Boosting the amount of biofuels in diesel could provide new markets for hard-hit canola producers and encourage more processing capacity, says Alberta Canola.
The association representing canola producers is lobbying the province to boost the amount of biofuels in diesel to five per cent from the existing two per cent.
Alberta’s fuel standard also dictates gasoline sold here must meet a minimum five per cent average of renewable fuels, such as ethanol.
Alberta Canola chairman John Guelly said providing another market for canola would help a farming sector that lost about 40 per cent of its export market in a trade dispute — which shows no signs of ending — with China.
While new markets have been found for canola in Europe and Bangladesh, they have not replaced China’s buying power.
“It’s very tough to replace a customer who takes 40 per cent of your seed.”
Canola producers are hopeful trade issues with China can be resolved, but “there’s no sign it’s going to turn around anytime soon,” he said.
“But you never know. Things seem to happen overnight, sometimes. As fast as the tap gets shut off, it gets reopened.
“We really feel if the mandate was built, there would be more crush facilities built,” said Guelly. “It would be a big stimulator for the industry.
“If they knew there was going to be a supply for the next few years, we’ve heard from a lot of companies they’d be willing to build new crush facilities or increase the size of the ones we already have.”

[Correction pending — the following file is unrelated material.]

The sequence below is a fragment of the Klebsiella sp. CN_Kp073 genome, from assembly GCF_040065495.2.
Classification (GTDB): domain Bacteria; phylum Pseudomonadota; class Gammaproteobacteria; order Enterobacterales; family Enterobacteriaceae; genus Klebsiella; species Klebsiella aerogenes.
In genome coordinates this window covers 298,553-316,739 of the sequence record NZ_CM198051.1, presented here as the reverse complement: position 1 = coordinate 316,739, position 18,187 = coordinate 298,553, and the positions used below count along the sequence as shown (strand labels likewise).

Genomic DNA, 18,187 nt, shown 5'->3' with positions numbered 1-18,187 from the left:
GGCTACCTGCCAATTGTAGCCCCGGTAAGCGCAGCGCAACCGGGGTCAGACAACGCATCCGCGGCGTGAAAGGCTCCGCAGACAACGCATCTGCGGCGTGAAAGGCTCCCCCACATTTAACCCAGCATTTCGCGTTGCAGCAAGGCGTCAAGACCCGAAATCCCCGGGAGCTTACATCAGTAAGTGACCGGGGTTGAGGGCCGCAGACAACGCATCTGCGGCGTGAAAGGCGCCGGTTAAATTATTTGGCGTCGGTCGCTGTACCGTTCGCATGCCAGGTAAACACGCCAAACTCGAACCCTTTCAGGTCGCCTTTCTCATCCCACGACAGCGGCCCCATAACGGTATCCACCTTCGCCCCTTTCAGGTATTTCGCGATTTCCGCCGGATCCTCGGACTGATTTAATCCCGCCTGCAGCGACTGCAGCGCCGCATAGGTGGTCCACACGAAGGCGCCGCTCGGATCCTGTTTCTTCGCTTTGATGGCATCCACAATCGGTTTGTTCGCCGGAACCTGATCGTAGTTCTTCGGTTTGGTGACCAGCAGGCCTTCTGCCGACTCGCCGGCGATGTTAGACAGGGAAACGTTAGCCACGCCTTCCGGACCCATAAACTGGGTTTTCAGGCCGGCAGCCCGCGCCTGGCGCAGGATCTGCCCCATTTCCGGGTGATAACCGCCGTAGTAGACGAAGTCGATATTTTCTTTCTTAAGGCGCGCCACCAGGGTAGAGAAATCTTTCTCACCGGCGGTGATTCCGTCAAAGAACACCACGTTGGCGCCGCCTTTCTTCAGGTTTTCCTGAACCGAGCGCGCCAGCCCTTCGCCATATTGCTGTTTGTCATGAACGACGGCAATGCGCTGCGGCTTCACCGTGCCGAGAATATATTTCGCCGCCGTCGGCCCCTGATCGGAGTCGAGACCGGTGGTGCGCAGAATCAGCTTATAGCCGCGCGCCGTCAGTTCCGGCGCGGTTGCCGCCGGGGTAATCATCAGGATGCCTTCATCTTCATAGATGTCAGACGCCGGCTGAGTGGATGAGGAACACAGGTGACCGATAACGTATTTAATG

That means increasing the value-added part of the canola business, which boosts economic development and creates jobs.
It is easier and cheaper to export canola oil than seed, which further helps the industry, whose farmers produced nearly six million tonnes of canola last year.
As well, increasing biofuels fits in with efforts to reduce the province’s carbon footprint and the movement toward more environmental sustainability.
Alberta Canola met with Premier Jason Kenney last summer to pitch its idea, which has also been raised with several government ministers, including Agriculture Minister Devin Dreeshen.
There has been no commitment yet. Alberta’s current renewable fuel standard expires in January, so canola producers believe the timing is good to make changes.
The canola group and the three other major crop associations that form Team Alberta called on governments to take action to reduce trade barriers.
Farmers’ financial problems have been exasperated by what Guelly has called the “harvest from hell,” because of the amount of crop that can’t be harvested because of the snow.
“Aggressive action from our governments on trade, BRMs (business risk management programs) and the carbon tax is a must,” said Guelly in a statement.
Alberta Pulse Growers chairman Don Shepert said it’s the third bad harvest in the past four years.
“We can’t control the weather, but it’s time for our governments to resolve the political issues that we can control,” said Shepert.